You are all aware of the creationist op-ed column by Discovery Institute fellow traveler Eric Metaxas that recently appeared in the Wall Street Journal, about which we wrote More Creationism in the Wall Street Journal. It’s been endlessly re-posted at other news sites, and it’s been the subject of adoring praise by a number of creationists.
Afterwards, we took a stab at criticizing that creationist nonsense — see The “Science” of Intelligent Design — but our effort is nothing compared to what we found today. It’s a splendid rebuttal of the Metaxas nonsense, and it appears in a publication as mainstream as the Wall Street Journal.
In the New Yorker magazine we read No, Astrobiology Has Not Made the Case for God, written by Lawrence M. Krauss, theoretical physicist and cosmologist at Arizona State University. It’s excellent, and we urge you to read it all. The only thing we’ll do here is repeat a few of his most powerful rebuttals, which belong in everyone’s intellectual arsenal. Here we go, with bold font was added by us for emphasis:
Recently, the Wall Street Journal published a piece with the surprising title “Science Increasingly Makes the Case for God.” At least it was surprising to me, because I hadn’t heard the news.
That’s good! Then Krauss says:
[T]he article was a not-so-thinly-veiled attempt to resurrect the notion of intelligent design, which gives religious arguments the veneer of science — this time in a cosmological context. Life exists only on Earth and has not been found elsewhere. Moreover, the conditions that caused life to appear here are miraculous. So doesn’t that mean we must have come from a miracle at the hand of God?
Yes, that’s the argument. It boils down to: Look, look! Ooooooooh, ooooooooh! Design, design! Let’s read on:
Let’s start with the first point raised in the Journal piece, which is that the more we have learned about our own evolutionary history on Earth, the more we appreciate the many different factors that may have been important in allowing that evolution. [Then a few of the Privileged Planet factors are listed.] By considering each of these many factors and imagining the probability of each separately, one can imagine that the combination is statistically very unlikely, or impossible.
Such a claim is fraught with statistical perils, however. The first is a familiar mistake of elaborating all the factors responsible for some specific event and calculating all the probabilities as if they were independent. In order for me to be writing this piece at this precise instant on this airplane, having done all the things I’ve done today, consider all the factors that had to be “just right”: [List of factors.] It would be easy for me to derive a set of probabilities that, when multiplied together, would produce a number so small that it would be statistically impossible for me to be here now writing.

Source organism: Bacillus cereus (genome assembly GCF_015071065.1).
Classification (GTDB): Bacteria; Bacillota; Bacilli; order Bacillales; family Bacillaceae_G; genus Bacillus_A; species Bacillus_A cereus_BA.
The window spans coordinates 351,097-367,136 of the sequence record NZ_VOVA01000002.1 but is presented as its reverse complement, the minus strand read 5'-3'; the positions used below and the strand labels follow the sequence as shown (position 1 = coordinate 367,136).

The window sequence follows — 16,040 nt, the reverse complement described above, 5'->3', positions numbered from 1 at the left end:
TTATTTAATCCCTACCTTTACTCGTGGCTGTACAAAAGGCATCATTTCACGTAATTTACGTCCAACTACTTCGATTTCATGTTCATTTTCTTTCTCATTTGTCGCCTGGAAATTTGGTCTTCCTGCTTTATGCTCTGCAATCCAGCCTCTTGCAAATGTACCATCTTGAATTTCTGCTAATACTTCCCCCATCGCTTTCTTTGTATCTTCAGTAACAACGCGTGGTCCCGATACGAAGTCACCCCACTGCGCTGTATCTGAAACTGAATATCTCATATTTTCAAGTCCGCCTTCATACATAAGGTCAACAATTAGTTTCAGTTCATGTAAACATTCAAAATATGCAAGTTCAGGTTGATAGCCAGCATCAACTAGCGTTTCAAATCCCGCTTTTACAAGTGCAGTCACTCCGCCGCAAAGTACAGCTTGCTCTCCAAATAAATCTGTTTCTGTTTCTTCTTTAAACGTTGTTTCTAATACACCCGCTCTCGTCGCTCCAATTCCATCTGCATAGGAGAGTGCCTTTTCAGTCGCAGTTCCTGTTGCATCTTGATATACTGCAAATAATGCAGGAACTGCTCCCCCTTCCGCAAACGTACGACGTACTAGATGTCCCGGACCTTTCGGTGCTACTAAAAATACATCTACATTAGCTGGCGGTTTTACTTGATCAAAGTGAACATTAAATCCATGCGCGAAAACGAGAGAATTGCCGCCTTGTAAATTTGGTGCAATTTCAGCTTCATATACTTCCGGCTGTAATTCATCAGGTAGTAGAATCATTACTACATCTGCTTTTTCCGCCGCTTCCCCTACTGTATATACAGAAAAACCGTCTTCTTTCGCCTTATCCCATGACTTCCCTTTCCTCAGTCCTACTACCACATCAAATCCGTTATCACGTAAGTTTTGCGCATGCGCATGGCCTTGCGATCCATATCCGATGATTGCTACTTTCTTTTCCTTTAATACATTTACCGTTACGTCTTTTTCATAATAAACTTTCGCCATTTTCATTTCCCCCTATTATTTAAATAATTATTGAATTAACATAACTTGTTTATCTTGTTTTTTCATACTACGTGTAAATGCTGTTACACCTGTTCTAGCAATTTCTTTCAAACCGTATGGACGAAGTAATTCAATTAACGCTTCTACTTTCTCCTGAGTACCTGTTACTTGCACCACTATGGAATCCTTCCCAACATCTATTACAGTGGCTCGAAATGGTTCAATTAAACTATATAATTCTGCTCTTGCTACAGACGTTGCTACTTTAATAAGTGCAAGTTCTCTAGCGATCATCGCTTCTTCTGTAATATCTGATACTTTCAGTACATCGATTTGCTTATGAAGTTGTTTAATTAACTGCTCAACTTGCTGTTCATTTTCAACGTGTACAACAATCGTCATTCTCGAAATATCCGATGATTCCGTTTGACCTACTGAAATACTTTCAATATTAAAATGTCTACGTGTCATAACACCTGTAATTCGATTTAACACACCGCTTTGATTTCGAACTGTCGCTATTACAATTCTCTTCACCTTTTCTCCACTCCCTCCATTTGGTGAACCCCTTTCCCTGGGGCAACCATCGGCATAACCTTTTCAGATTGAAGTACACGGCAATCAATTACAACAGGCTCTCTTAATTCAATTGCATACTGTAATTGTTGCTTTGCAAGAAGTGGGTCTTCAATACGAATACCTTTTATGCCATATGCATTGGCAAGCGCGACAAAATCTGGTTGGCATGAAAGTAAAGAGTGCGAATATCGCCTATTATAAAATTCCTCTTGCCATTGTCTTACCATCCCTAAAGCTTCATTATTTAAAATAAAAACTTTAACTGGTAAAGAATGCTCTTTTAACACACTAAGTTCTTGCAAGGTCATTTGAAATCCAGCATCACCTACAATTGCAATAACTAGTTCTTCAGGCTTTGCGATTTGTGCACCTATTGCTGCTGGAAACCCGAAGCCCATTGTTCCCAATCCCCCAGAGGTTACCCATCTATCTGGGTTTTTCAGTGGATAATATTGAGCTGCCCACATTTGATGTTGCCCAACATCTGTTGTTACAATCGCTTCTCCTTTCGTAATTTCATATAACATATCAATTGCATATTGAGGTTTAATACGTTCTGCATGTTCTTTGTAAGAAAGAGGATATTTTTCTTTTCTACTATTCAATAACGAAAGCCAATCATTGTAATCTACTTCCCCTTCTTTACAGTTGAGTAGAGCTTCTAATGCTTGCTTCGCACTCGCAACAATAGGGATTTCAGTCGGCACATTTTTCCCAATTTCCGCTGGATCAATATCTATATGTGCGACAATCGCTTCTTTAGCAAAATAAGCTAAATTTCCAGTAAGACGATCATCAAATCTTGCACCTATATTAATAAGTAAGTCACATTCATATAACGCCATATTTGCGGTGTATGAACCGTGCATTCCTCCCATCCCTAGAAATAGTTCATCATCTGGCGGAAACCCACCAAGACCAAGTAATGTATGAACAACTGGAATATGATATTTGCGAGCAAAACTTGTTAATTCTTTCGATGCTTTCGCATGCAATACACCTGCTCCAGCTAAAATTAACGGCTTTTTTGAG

This approach, of course, involves many fallacies. It is clear that many routes could have led to the same result. Similarly, when we consider the evolution of life on Earth, we have to ask what factors could have been different and still allowed for intelligent life. Consider a wild example, involving the asteroid that hit Earth sixty-five million years ago, wiping out the dinosaurs and a host of other species, and probably allowing an evolutionary niche for mammals to begin to flourish. This was a bad thing for life in general, but a good thing for us. Had that not happened, however, maybe giant intelligent reptiles would be arguing about the existence of God today.
Well done! He continues:
An even more severe problem in Metaxas’s argument is the assumption of randomness, namely that physical processes do not naturally drive a system toward a certain state. This is the most common error among those who argue that, given the complexity of life on Earth, evolution is as implausible as a tornado ravaging a junkyard and producing a 747. The latter event is, indeed, essentially statistically impossible. However, we now understand that the process of natural selection implies that evolution is anything but random. Is it a miracle that the planet produced animals as complex as, and yet as different from, humans, dolphins, and cicadas, each so well “designed” for its own habitat? No. Natural selection drives systems in a specific direction, and the remarkable diversity of species on Earth today, each evolved for evolutionary success in a different environment, is one result.
Also well done! Skipping a few paragraphs, Krauss then talks about “fine tuning of the constants of nature in order for us to exist”:
It is true that a small change in the strength of the four known forces (but nowhere near as small as Metaxas argues) would imply that stable protons and neutrons, the basis of atomic nuclei, might not exist. (The universe, however, would—a rather large error in the Metaxas piece.) This is old news and, while it’s an interesting fact, it certainly does not require a deity.
Once again, it likely confuses cause and effect. The constants of the universe indeed allow the existence of life as we know it. However, it is much more likely that life is tuned to the universe rather than the other way around. We survive on Earth in part because Earth’s gravity keeps us from floating off. But the strength of gravity selects a planet like Earth, among the variety of planets, to be habitable for life forms like us. Reversing the sense of cause and effect in this statement, as Metaxas does in cosmology, is like saying that it’s a miracle that everyone’s legs are exactly long enough to reach the ground.
There’s much more in the article, but we’ve excerpted enough. Now click over there and read it. It’s as good as it gets. No doubt, the Discoveroids will be posting something in response, in an effort to salvage the Metaxas column, because — as defective as it was — it’s essentially all they’ve got. That will be amusing.
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